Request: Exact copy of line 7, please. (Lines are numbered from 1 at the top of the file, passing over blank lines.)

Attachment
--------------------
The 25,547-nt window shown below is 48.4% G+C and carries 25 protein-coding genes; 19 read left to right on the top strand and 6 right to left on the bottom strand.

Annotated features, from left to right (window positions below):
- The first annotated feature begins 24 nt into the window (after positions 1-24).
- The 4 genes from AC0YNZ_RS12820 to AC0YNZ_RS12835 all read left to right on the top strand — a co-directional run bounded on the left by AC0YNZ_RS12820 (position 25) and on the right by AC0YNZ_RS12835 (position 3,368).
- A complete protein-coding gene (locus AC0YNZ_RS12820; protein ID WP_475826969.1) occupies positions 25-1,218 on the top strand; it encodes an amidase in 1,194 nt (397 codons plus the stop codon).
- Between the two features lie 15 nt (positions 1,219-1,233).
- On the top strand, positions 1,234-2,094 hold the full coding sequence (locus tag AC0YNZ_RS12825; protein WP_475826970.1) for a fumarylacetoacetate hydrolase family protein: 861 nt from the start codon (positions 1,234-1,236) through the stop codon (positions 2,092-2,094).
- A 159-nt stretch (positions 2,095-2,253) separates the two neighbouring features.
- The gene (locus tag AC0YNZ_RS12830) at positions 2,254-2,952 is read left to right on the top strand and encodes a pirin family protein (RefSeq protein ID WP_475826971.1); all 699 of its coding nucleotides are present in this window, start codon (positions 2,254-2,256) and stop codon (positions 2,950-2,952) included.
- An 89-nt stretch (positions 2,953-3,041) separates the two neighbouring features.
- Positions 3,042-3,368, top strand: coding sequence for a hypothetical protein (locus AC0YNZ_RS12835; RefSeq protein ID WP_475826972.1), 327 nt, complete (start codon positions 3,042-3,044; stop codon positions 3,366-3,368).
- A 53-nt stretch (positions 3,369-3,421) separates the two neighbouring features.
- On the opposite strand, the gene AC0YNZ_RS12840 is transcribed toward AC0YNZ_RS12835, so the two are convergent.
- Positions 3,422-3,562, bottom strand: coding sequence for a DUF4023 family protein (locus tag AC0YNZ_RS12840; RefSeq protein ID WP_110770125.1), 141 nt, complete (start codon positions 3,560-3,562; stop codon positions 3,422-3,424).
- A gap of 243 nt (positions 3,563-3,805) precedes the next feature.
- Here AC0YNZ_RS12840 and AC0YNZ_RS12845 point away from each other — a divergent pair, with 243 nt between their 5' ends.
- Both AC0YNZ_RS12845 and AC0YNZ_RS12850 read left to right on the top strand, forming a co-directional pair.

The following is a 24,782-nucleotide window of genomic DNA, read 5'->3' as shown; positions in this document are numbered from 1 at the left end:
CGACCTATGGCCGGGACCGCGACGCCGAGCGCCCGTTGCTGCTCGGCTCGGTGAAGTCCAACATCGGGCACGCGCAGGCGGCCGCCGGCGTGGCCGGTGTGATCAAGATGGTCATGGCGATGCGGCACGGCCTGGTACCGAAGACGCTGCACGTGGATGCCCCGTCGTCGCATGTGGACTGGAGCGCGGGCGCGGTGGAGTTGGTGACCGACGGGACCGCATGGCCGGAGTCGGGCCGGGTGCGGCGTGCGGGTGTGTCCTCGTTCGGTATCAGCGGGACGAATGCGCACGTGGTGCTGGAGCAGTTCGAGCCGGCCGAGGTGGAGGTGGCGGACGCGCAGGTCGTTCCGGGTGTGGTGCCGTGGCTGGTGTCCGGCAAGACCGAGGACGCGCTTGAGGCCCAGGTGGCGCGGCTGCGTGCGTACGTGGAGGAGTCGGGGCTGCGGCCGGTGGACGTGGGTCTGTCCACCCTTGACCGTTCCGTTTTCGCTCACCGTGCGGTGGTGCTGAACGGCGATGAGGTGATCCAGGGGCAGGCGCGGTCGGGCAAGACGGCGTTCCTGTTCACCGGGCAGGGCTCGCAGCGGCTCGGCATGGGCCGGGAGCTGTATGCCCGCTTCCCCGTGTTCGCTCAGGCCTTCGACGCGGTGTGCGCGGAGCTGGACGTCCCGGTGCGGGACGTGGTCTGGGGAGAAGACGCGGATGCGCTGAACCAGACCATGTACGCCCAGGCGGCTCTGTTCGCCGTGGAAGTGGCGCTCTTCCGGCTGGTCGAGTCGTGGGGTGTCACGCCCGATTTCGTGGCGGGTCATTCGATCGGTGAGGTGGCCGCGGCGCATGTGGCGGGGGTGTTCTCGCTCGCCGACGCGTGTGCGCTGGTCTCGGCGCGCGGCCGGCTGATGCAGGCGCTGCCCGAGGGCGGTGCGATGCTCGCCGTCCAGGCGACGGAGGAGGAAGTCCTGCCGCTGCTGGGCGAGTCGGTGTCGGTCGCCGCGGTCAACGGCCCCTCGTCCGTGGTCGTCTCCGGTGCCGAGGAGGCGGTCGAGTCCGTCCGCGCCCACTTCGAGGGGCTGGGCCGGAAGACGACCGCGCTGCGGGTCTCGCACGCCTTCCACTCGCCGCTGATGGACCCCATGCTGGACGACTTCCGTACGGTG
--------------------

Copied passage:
- On the top strand, positions 1,234-2,094 hold the full coding sequence (locus tag AC0YNZ_RS12825; protein WP_475826970.1) for a fumarylacetoacetate hydrolase family protein: 861 nt from the start codon (positions 1,234-1,236) through the stop codon (positions 2,092-2,094).